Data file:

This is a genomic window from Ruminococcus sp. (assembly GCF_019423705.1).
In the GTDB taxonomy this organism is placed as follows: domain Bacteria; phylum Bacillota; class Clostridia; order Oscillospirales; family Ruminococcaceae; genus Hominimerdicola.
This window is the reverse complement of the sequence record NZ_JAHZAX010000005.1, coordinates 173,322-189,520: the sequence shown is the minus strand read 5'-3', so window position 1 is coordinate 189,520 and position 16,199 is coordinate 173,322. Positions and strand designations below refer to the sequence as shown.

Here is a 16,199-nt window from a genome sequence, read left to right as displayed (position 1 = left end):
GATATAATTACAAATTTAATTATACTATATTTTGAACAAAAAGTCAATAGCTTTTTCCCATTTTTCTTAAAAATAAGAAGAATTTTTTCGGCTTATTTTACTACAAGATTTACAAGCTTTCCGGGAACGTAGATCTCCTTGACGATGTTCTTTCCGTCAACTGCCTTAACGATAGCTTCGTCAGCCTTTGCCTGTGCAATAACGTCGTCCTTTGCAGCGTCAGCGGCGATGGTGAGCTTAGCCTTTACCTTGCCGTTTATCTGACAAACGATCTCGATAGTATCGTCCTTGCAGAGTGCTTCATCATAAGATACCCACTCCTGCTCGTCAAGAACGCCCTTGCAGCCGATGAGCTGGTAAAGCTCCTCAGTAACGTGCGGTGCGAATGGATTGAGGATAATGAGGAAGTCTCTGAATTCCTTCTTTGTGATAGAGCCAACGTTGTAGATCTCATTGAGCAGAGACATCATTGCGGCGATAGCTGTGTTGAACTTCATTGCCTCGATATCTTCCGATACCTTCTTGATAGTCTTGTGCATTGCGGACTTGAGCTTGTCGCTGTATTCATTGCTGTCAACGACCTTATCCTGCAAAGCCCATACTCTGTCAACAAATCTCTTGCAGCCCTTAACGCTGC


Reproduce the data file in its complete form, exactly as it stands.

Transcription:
This is a genomic window from Ruminococcus sp. (assembly GCF_019423705.1).
In the GTDB taxonomy this organism is placed as follows: domain Bacteria; phylum Bacillota; class Clostridia; order Oscillospirales; family Ruminococcaceae; genus Hominimerdicola.
This window is the reverse complement of the sequence record NZ_JAHZAX010000005.1, coordinates 173,322-189,520: the sequence shown is the minus strand read 5'-3', so window position 1 is coordinate 189,520 and position 16,199 is coordinate 173,322. Positions and strand designations below refer to the sequence as shown.

Here is a 16,199-nt window from a genome sequence, read left to right as displayed (position 1 = left end):
GATATAATTACAAATTTAATTATACTATATTTTGAACAAAAAGTCAATAGCTTTTTCCCATTTTTCTTAAAAATAAGAAGAATTTTTTCGGCTTATTTTACTACAAGATTTACAAGCTTTCCGGGAACGTAGATCTCCTTGACGATGTTCTTTCCGTCAACTGCCTTAACGATAGCTTCGTCAGCCTTTGCCTGTGCAATAACGTCGTCCTTTGCAGCGTCAGCGGCGATGGTGAGCTTAGCCTTTACCTTGCCGTTTATCTGACAAACGATCTCGATAGTATCGTCCTTGCAGAGTGCTTCATCATAAGATACCCACTCCTGCTCGTCAAGAACGCCCTTGCAGCCGATGAGCTGGTAAAGCTCCTCAGTAACGTGCGGTGCGAATGGATTGAGGATAATGAGGAAGTCTCTGAATTCCTTCTTTGTGATAGAGCCAACGTTGTAGATCTCATTGAGCAGAGACATCATTGCGGCGATAGCTGTGTTGAACTTCATTGCCTCGATATCTTCCGATACCTTCTTGATAGTCTTGTGCATTGCGGACTTGAGCTTGTCGCTGTATTCATTGCTGTCAACGACCTTATCCTGCAAAGCCCATACTCTGTCAACAAATCTCTTGCAGCCCTTAACGCTGC